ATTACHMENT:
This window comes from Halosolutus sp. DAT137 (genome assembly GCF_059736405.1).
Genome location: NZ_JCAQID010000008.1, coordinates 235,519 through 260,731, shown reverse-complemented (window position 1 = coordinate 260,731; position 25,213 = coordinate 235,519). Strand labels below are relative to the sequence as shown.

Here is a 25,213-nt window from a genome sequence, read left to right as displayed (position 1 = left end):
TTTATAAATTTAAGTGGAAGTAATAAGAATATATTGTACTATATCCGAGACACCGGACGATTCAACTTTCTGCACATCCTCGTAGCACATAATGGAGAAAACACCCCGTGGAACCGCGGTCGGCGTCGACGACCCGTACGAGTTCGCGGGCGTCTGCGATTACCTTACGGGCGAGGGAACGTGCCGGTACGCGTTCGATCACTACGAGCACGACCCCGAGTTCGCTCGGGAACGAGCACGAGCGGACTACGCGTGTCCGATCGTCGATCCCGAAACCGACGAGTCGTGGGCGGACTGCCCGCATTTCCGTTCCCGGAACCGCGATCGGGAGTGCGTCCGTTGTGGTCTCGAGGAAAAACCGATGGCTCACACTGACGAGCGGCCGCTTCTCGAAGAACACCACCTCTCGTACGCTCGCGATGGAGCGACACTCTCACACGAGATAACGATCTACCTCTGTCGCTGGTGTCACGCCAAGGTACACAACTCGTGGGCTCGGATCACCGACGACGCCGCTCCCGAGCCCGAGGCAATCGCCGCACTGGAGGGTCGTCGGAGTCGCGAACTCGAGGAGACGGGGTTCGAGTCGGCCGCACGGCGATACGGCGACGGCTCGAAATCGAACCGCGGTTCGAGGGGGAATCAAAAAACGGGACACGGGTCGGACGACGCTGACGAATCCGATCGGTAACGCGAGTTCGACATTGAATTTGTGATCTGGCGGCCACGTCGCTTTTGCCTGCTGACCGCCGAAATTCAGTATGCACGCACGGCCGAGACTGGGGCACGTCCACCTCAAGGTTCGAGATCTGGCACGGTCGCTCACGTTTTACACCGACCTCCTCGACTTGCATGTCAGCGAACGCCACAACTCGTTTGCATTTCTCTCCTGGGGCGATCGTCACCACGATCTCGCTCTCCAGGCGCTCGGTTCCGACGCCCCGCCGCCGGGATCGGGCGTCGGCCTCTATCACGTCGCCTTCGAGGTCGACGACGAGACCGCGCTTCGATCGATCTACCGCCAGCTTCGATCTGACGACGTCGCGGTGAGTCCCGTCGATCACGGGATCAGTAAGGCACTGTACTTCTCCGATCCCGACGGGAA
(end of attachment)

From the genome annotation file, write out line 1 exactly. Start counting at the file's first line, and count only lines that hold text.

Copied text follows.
This window comes from Halosolutus sp. DAT137 (genome assembly GCF_059736405.1).